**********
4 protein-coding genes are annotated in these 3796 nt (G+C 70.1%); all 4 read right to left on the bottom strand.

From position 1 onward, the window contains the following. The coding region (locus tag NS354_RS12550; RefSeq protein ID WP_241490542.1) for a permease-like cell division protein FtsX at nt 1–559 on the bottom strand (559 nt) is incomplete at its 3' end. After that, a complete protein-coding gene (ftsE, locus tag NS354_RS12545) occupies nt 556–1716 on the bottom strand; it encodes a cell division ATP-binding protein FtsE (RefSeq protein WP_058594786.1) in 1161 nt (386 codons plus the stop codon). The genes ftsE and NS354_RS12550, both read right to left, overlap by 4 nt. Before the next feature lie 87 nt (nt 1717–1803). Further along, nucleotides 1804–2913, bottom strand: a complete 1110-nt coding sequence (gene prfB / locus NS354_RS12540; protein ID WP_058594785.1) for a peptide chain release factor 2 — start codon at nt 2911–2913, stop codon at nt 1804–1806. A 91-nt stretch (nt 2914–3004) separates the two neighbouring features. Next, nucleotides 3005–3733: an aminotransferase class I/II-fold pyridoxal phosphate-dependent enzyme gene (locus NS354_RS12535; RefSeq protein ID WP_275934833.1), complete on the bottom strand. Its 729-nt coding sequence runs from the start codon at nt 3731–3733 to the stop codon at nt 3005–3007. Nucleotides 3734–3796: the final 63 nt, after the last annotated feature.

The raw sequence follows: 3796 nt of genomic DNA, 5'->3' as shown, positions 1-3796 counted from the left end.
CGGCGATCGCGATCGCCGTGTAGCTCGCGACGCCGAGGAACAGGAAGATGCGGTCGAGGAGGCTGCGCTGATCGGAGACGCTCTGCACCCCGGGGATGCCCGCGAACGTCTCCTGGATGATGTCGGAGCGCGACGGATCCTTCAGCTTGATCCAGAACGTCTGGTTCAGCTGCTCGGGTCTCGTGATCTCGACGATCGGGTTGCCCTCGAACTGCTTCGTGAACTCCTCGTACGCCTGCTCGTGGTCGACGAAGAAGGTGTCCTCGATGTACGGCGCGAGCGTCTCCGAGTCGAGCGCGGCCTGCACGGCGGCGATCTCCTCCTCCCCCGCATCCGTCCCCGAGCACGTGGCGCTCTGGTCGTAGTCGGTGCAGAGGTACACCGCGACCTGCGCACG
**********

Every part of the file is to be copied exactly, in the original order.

4 protein-coding genes are annotated in these 3796 nt (G+C 70.1%); all 4 read right to left on the bottom strand.

From position 1 onward, the window contains the following. The coding region (locus tag NS354_RS12550; RefSeq protein ID WP_241490542.1) for a permease-like cell division protein FtsX at nt 1–559 on the bottom strand (559 nt) is incomplete at its 3' end. After that, a complete protein-coding gene (ftsE, locus tag NS354_RS12545) occupies nt 556–1716 on the bottom strand; it encodes a cell division ATP-binding protein FtsE (RefSeq protein WP_058594786.1) in 1161 nt (386 codons plus the stop codon). The genes ftsE and NS354_RS12550, both read right to left, overlap by 4 nt. Before the next feature lie 87 nt (nt 1717–1803). Further along, nucleotides 1804–2913, bottom strand: a complete 1110-nt coding sequence (gene prfB / locus NS354_RS12540; protein ID WP_058594785.1) for a peptide chain release factor 2 — start codon at nt 2911–2913, stop codon at nt 1804–1806. A 91-nt stretch (nt 2914–3004) separates the two neighbouring features. Next, nucleotides 3005–3733: an aminotransferase class I/II-fold pyridoxal phosphate-dependent enzyme gene (locus NS354_RS12535; RefSeq protein ID WP_275934833.1), complete on the bottom strand. Its 729-nt coding sequence runs from the start codon at nt 3731–3733 to the stop codon at nt 3005–3007. Nucleotides 3734–3796: the final 63 nt, after the last annotated feature.

The raw sequence follows: 3796 nt of genomic DNA, 5'->3' as shown, positions 1-3796 counted from the left end.
CGGCGATCGCGATCGCCGTGTAGCTCGCGACGCCGAGGAACAGGAAGATGCGGTCGAGGAGGCTGCGCTGATCGGAGACGCTCTGCACCCCGGGGATGCCCGCGAACGTCTCCTGGATGATGTCGGAGCGCGACGGATCCTTCAGCTTGATCCAGAACGTCTGGTTCAGCTGCTCGGGTCTCGTGATCTCGACGATCGGGTTGCCCTCGAACTGCTTCGTGAACTCCTCGTACGCCTGCTCGTGGTCGACGAAGAAGGTGTCCTCGATGTACGGCGCGAGCGTCTCCGAGTCGAGCGCGGCCTGCACGGCGGCGATCTCCTCCTCCCCCGCATCCGTCCCCGAGCACGTGGCGCTCTGGTCGTAGTCGGTGCAGAGGTACACCGCGACCTGCGCACG